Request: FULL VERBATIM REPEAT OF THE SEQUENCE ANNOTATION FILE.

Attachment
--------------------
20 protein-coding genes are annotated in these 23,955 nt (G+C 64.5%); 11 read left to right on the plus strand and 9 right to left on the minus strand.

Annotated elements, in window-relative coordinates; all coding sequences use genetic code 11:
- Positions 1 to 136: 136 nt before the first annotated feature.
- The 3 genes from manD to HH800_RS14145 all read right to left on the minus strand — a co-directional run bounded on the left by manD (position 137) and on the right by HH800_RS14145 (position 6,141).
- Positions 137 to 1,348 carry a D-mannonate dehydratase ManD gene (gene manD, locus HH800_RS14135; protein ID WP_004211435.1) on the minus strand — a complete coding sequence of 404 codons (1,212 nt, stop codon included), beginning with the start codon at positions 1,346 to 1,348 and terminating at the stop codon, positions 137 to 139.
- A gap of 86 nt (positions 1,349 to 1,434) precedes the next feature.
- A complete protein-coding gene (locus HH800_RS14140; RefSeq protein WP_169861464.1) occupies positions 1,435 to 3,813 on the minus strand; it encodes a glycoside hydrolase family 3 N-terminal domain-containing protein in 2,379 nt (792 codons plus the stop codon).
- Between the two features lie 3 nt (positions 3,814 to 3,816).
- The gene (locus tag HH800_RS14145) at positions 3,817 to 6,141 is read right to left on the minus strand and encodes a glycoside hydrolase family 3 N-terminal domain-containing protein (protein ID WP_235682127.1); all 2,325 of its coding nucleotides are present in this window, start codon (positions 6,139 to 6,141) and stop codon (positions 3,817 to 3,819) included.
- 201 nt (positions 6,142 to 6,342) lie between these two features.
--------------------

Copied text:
20 protein-coding genes are annotated in these 23,955 nt (G+C 64.5%); 11 read left to right on the plus strand and 9 right to left on the minus strand.

Annotated elements, in window-relative coordinates; all coding sequences use genetic code 11:
- Positions 1 to 136: 136 nt before the first annotated feature.
- The 3 genes from manD to HH800_RS14145 all read right to left on the minus strand — a co-directional run bounded on the left by manD (position 137) and on the right by HH800_RS14145 (position 6,141).
- Positions 137 to 1,348 carry a D-mannonate dehydratase ManD gene (gene manD, locus HH800_RS14135; protein ID WP_004211435.1) on the minus strand — a complete coding sequence of 404 codons (1,212 nt, stop codon included), beginning with the start codon at positions 1,346 to 1,348 and terminating at the stop codon, positions 137 to 139.
- A gap of 86 nt (positions 1,349 to 1,434) precedes the next feature.
- A complete protein-coding gene (locus HH800_RS14140; RefSeq protein WP_169861464.1) occupies positions 1,435 to 3,813 on the minus strand; it encodes a glycoside hydrolase family 3 N-terminal domain-containing protein in 2,379 nt (792 codons plus the stop codon).
- Between the two features lie 3 nt (positions 3,814 to 3,816).
- The gene (locus tag HH800_RS14145) at positions 3,817 to 6,141 is read right to left on the minus strand and encodes a glycoside hydrolase family 3 N-terminal domain-containing protein (protein ID WP_235682127.1); all 2,325 of its coding nucleotides are present in this window, start codon (positions 6,139 to 6,141) and stop codon (positions 3,817 to 3,819) included.
- 201 nt (positions 6,142 to 6,342) lie between these two features.